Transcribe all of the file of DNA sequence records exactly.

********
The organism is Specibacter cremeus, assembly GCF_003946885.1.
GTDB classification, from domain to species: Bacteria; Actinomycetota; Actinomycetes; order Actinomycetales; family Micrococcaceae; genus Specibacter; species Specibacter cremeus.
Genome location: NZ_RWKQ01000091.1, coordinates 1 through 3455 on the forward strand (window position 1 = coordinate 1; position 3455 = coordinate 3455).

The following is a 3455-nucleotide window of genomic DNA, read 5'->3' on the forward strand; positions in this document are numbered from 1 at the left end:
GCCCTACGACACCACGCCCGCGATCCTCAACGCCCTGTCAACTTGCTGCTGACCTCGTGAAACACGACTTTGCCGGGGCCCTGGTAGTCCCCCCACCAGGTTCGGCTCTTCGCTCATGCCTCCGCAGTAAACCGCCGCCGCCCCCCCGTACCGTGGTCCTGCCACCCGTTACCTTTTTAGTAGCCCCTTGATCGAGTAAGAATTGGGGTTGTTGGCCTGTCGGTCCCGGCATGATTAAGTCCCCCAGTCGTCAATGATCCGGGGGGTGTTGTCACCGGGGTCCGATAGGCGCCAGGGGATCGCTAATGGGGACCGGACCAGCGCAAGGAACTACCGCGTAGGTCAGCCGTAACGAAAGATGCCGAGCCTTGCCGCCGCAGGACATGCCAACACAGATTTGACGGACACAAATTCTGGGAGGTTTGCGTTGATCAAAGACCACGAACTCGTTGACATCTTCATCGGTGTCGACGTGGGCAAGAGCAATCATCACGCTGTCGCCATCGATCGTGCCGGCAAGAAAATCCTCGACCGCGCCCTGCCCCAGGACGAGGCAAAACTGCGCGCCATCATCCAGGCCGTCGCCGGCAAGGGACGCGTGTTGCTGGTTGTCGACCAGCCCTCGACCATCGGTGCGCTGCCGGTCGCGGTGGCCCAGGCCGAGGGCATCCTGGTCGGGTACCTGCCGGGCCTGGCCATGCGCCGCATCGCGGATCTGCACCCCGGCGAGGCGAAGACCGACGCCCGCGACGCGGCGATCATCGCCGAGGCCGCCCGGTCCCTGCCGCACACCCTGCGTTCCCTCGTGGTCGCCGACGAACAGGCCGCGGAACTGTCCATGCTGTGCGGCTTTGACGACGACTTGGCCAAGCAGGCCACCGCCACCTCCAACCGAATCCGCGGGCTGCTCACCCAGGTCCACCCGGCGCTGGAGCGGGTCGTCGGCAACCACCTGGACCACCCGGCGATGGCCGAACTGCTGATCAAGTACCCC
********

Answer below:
The organism is Specibacter cremeus, assembly GCF_003946885.1.
GTDB classification, from domain to species: Bacteria; Actinomycetota; Actinomycetes; order Actinomycetales; family Micrococcaceae; genus Specibacter; species Specibacter cremeus.
Genome location: NZ_RWKQ01000091.1, coordinates 1 through 3455 on the forward strand (window position 1 = coordinate 1; position 3455 = coordinate 3455).

The following is a 3455-nucleotide window of genomic DNA, read 5'->3' on the forward strand; positions in this document are numbered from 1 at the left end:
GCCCTACGACACCACGCCCGCGATCCTCAACGCCCTGTCAACTTGCTGCTGACCTCGTGAAACACGACTTTGCCGGGGCCCTGGTAGTCCCCCCACCAGGTTCGGCTCTTCGCTCATGCCTCCGCAGTAAACCGCCGCCGCCCCCCCGTACCGTGGTCCTGCCACCCGTTACCTTTTTAGTAGCCCCTTGATCGAGTAAGAATTGGGGTTGTTGGCCTGTCGGTCCCGGCATGATTAAGTCCCCCAGTCGTCAATGATCCGGGGGGTGTTGTCACCGGGGTCCGATAGGCGCCAGGGGATCGCTAATGGGGACCGGACCAGCGCAAGGAACTACCGCGTAGGTCAGCCGTAACGAAAGATGCCGAGCCTTGCCGCCGCAGGACATGCCAACACAGATTTGACGGACACAAATTCTGGGAGGTTTGCGTTGATCAAAGACCACGAACTCGTTGACATCTTCATCGGTGTCGACGTGGGCAAGAGCAATCATCACGCTGTCGCCATCGATCGTGCCGGCAAGAAAATCCTCGACCGCGCCCTGCCCCAGGACGAGGCAAAACTGCGCGCCATCATCCAGGCCGTCGCCGGCAAGGGACGCGTGTTGCTGGTTGTCGACCAGCCCTCGACCATCGGTGCGCTGCCGGTCGCGGTGGCCCAGGCCGAGGGCATCCTGGTCGGGTACCTGCCGGGCCTGGCCATGCGCCGCATCGCGGATCTGCACCCCGGCGAGGCGAAGACCGACGCCCGCGACGCGGCGATCATCGCCGAGGCCGCCCGGTCCCTGCCGCACACCCTGCGTTCCCTCGTGGTCGCCGACGAACAGGCCGCGGAACTGTCCATGCTGTGCGGCTTTGACGACGACTTGGCCAAGCAGGCCACCGCCACCTCCAACCGAATCCGCGGGCTGCTCACCCAGGTCCACCCGGCGCTGGAGCGGGTCGTCGGCAACCACCTGGACCACCCGGCGATGGCCGAACTGCTGATCAAGTACCCC